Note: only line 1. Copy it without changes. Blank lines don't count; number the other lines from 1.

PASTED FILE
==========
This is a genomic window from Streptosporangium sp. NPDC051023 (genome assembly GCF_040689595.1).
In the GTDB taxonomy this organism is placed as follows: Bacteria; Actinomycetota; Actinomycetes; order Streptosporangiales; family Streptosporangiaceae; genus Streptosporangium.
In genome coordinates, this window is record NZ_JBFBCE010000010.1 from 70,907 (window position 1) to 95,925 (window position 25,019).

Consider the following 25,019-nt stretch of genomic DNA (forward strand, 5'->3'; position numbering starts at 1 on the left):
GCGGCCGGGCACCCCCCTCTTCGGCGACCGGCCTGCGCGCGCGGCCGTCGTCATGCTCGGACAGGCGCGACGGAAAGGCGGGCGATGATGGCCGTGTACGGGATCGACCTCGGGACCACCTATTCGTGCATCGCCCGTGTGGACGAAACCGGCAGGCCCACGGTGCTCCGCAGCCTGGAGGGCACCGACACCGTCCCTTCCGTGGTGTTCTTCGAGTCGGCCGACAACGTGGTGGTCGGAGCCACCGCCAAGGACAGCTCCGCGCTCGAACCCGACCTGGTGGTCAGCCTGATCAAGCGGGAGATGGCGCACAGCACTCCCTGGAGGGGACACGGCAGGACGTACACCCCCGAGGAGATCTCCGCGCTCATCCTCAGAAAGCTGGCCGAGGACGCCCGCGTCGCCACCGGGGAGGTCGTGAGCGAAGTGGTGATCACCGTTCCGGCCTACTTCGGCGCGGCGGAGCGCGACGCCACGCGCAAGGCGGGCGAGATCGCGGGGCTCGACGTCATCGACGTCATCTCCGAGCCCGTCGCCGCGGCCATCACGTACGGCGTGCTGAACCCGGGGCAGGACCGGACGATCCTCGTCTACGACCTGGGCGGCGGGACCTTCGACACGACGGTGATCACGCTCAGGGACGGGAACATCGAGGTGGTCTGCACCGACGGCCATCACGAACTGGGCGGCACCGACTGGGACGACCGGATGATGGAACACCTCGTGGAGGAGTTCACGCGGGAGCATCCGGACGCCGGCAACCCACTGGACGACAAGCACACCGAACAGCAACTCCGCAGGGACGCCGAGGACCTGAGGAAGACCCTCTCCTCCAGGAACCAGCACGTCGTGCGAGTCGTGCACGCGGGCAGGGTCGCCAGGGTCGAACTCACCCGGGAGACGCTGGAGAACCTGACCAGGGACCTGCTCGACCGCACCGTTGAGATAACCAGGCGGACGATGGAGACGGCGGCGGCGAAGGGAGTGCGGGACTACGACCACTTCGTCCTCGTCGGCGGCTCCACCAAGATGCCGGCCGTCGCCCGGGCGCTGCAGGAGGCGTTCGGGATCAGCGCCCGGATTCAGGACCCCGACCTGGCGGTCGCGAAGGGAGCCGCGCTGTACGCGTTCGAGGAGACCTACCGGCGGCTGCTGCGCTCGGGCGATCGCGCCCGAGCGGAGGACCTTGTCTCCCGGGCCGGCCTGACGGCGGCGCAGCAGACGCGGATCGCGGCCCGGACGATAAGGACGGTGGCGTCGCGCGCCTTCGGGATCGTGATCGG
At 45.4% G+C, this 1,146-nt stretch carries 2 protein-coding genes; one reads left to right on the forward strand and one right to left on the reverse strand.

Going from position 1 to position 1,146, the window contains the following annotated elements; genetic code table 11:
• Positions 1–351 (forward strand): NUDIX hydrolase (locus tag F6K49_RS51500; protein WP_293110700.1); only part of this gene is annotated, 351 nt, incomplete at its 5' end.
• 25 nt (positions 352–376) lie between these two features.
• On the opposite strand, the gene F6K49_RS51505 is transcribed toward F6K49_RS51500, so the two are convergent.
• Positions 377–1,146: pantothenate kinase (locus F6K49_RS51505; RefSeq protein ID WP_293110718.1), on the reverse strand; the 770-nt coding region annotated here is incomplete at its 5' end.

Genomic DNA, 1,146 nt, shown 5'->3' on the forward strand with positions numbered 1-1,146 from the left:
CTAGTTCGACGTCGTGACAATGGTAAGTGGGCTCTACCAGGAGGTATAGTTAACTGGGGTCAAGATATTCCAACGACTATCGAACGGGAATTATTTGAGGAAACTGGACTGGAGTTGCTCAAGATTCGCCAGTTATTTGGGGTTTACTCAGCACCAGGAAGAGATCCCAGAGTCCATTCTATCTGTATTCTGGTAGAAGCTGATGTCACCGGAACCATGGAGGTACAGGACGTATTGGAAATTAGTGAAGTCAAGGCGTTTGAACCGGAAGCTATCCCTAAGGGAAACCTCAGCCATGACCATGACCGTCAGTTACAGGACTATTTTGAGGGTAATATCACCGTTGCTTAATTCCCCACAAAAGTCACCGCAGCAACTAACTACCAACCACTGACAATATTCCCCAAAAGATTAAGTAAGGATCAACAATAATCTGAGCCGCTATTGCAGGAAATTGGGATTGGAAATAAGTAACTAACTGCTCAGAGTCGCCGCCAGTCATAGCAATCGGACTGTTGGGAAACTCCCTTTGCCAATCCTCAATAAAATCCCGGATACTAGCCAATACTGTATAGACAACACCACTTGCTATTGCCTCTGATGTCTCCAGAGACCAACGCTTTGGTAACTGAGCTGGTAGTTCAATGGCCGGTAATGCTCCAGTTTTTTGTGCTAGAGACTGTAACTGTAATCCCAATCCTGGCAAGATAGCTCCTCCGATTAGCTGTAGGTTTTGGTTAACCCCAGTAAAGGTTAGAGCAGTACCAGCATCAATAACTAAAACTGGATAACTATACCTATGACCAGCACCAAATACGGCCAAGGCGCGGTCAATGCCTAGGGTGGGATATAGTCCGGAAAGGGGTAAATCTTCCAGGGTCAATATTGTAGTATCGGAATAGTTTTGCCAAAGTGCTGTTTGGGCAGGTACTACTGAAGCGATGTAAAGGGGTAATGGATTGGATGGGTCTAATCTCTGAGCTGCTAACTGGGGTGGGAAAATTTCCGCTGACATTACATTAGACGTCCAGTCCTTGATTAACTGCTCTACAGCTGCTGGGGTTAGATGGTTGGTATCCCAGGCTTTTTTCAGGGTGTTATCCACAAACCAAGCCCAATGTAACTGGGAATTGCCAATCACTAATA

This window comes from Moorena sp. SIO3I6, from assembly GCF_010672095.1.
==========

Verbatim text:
This is a genomic window from Streptosporangium sp. NPDC051023 (genome assembly GCF_040689595.1).